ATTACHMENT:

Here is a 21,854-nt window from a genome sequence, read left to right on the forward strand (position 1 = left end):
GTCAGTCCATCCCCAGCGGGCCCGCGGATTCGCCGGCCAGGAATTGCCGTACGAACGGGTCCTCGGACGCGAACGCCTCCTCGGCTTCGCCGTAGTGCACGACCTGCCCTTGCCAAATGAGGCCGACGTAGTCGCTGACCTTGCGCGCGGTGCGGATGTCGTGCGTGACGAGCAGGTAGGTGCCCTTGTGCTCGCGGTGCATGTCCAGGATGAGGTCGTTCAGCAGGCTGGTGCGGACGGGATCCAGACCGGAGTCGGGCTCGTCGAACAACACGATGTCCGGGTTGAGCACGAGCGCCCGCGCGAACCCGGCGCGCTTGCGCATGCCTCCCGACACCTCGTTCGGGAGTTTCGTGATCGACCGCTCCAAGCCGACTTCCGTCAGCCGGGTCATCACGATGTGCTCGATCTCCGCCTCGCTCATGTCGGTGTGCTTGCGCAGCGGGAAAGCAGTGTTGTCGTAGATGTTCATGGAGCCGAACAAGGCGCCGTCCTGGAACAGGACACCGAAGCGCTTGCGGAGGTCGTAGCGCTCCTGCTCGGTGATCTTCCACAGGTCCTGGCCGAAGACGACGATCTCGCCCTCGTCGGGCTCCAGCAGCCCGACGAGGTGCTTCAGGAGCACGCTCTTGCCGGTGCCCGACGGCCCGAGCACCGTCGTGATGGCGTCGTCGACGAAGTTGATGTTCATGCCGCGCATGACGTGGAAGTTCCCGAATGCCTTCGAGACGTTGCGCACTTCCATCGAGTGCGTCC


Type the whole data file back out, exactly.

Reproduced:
Here is a 21,854-nt window from a genome sequence, read left to right on the forward strand (position 1 = left end):
GTCAGTCCATCCCCAGCGGGCCCGCGGATTCGCCGGCCAGGAATTGCCGTACGAACGGGTCCTCGGACGCGAACGCCTCCTCGGCTTCGCCGTAGTGCACGACCTGCCCTTGCCAAATGAGGCCGACGTAGTCGCTGACCTTGCGCGCGGTGCGGATGTCGTGCGTGACGAGCAGGTAGGTGCCCTTGTGCTCGCGGTGCATGTCCAGGATGAGGTCGTTCAGCAGGCTGGTGCGGACGGGATCCAGACCGGAGTCGGGCTCGTCGAACAACACGATGTCCGGGTTGAGCACGAGCGCCCGCGCGAACCCGGCGCGCTTGCGCATGCCTCCCGACACCTCGTTCGGGAGTTTCGTGATCGACCGCTCCAAGCCGACTTCCGTCAGCCGGGTCATCACGATGTGCTCGATCTCCGCCTCGCTCATGTCGGTGTGCTTGCGCAGCGGGAAAGCAGTGTTGTCGTAGATGTTCATGGAGCCGAACAAGGCGCCGTCCTGGAACAGGACACCGAAGCGCTTGCGGAGGTCGTAGCGCTCCTGCTCGGTGATCTTCCACAGGTCCTGGCCGAAGACGACGATCTCGCCCTCGTCGGGCTCCAGCAGCCCGACGAGGTGCTTCAGGAGCACGCTCTTGCCGGTGCCCGACGGCCCGAGCACCGTCGTGATGGCGTCGTCGACGAAGTTGATGTTCATGCCGCGCATGACGTGGAAGTTCCCGAATGCCTTCGAGACGTTGCGCACTTCCATCGAGTGCGTCC